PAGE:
Auburn University
Auburn University
Auburn University

Understanding Differences that Matter:
Diversity Research at Auburn University

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October 29-30, 2008
Auburn University Hotel and Conference Center

Featured Speakers:
Dr. Patricia Arredondo, University of Wisconsin, Milwaukee
Dr. Elijah Anderson, Yale University

Honoring the first recipients of the Distinguished Diversity Researcher awards
Toni Alexander, Conner Bailey, Michael J. Clay, Juan E. Gilbert,
Robin Sabino, and Marilyn E. Strutchens

Patricia Arredondo is Associate Vice Chancellor for Academic Affairs and a Professor in the Department of Educational Psychology at the University of Wisconsin, Milwaukee. She has published more than 75 refereed articles, produced training videos, and is widely recognized as an expert on promoting organizational change through a focus on diversity. Recognized as a ?Living Legend? by the American Counseling Association, Arredondo is a former president of the organization, a former president of the Society for the Psychological Study of Ethnic Minority Issues, and a Fellow of two Divisions of the American Psychological Association. She is also chair for the BEA Taskforce for Workforce Analysis, a past president of the Latino Professional Network of Boston, and received the Pinnacle Award for Business Achievement from the Greater Boston Chamber of Commerce. Among her books and monographs are Successful Diversity Management Initiatives and Education and Training from Culture-Specific Perspectives; she is co-author of Becoming Culturally Centered (with Nadya Fouad). She received her Ph.D. from Boston University, her M.S. from Boston College, and her B.A. from Kent State University.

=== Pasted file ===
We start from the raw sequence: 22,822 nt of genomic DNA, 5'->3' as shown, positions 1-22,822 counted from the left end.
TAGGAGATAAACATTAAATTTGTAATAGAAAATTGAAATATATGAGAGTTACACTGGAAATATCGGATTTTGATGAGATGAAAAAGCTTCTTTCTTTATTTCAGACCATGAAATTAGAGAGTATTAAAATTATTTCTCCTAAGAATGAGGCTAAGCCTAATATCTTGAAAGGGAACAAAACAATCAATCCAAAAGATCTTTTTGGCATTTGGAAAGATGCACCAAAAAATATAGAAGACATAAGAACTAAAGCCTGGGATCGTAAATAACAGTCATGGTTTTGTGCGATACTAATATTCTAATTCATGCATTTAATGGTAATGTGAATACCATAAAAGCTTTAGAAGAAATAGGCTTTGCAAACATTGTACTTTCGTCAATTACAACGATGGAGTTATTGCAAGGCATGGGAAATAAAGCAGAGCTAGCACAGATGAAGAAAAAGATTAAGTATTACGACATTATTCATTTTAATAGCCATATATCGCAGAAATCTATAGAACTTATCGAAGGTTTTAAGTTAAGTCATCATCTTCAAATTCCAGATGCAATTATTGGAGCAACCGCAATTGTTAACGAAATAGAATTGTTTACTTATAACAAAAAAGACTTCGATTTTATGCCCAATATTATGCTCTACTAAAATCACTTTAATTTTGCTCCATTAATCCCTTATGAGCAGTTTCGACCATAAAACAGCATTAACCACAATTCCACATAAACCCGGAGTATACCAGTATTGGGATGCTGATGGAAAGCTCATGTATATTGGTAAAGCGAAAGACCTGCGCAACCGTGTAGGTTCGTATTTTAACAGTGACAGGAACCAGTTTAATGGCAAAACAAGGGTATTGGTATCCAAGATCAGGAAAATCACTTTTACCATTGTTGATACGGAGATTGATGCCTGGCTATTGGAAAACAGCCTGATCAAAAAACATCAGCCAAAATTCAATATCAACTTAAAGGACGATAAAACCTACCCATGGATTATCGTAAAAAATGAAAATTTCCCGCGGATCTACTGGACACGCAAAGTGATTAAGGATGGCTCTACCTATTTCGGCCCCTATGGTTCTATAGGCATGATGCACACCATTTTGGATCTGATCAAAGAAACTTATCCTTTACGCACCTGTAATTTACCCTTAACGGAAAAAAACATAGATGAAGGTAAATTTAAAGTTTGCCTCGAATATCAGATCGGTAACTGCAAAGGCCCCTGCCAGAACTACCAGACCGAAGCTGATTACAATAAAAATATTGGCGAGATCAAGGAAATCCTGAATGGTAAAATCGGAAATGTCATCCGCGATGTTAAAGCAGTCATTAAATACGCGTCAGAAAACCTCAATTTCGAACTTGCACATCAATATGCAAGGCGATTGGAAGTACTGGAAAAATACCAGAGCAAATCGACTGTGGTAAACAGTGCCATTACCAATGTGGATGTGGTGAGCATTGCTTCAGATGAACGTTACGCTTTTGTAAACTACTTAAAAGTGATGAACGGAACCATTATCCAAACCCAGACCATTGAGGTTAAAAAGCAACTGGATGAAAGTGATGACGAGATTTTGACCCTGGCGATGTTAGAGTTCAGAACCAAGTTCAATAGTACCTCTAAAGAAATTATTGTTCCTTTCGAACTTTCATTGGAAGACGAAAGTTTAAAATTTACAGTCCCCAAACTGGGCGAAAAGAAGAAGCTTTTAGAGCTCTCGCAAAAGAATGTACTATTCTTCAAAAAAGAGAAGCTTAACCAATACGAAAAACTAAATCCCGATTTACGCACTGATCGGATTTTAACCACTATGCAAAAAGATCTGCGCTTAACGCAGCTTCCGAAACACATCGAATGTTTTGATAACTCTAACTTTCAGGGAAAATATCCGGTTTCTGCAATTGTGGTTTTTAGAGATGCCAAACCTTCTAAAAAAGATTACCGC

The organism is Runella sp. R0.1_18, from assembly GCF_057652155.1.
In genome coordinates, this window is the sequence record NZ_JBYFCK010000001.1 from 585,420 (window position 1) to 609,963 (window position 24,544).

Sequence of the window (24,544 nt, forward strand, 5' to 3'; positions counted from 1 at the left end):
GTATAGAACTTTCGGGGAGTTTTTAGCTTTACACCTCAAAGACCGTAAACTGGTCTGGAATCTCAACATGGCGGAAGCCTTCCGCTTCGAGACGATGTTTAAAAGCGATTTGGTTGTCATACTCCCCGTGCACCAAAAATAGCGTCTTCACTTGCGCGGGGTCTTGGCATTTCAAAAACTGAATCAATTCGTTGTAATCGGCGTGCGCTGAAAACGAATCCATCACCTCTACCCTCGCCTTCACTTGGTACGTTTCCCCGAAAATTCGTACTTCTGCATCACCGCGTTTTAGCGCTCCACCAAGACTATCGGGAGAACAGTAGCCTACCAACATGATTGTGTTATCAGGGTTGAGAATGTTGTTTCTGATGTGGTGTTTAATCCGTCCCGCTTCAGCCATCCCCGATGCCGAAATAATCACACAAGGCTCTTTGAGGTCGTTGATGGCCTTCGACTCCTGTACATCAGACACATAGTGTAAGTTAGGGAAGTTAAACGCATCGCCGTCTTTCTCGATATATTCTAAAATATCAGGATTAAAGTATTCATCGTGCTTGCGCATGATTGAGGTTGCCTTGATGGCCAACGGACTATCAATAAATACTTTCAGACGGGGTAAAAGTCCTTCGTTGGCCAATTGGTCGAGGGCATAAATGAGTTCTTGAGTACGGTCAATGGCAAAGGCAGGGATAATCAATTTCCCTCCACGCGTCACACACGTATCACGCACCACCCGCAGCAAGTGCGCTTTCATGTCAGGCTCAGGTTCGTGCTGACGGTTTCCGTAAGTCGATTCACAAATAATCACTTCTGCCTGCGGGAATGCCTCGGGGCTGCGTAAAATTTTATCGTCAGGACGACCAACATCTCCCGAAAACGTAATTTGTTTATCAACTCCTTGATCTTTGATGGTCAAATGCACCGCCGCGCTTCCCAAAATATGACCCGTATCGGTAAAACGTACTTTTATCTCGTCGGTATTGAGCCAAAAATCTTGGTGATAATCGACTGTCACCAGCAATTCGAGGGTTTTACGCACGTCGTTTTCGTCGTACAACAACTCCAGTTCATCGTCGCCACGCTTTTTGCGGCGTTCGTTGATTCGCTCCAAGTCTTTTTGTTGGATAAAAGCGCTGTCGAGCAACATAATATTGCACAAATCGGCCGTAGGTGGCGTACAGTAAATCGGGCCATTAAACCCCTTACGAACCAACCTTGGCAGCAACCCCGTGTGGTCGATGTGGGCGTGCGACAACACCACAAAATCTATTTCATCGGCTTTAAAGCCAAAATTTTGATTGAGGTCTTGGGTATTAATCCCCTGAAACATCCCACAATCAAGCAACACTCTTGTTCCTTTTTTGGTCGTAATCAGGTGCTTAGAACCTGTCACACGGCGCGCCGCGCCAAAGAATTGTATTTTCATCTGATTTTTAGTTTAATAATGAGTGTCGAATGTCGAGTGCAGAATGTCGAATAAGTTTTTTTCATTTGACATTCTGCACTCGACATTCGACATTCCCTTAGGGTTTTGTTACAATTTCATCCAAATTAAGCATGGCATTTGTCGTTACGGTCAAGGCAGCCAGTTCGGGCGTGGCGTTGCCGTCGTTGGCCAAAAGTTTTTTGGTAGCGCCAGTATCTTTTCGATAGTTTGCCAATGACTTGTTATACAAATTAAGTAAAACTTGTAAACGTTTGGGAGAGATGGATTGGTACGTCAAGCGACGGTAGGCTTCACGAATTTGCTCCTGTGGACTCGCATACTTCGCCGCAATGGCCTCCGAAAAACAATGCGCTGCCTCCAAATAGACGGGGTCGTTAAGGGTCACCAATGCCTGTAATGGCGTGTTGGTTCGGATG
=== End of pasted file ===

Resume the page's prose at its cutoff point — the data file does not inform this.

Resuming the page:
Elijah Anderson is William K. Lanman, Jr., Professor of Sociology at Yale University. Described as ?perhaps the most important figure to have worked in the field of urban ethnography since W.E.B. DuBois,? Anderson is the author of many articles and a number of books including A Place on the Corner: A Study of Black Street Corner Men and Code of the Street: Decency, Violence and the Moral Life of the Inner City. He is editor of Problem of the Century: Racial Stratification in the United States (with Doug Massey) and the forthcoming Against the Wall: Poor, Young, Black, and Male. He received his doctorate from Northwestern University and holds an M.A. from the University of Chicago and a B.A. from Indiana University. He has received awards for his teaching and scholarship and is a past vice president of the American Sociological Association. Among his awards are the American Sociological Association?s Robert E. Park Award for Streetwise: Race, Class, and Change in an Urban Community and the Eastern Sociological Association?s Komarovsky Award for Code of the Street.

Click here to register for the conference.

Click here for the Theme Design Entry/Release Form for the Art Contest.

Sponsored by the Research Initiative for the Study of Diversity and the Office of Multicultural Affairs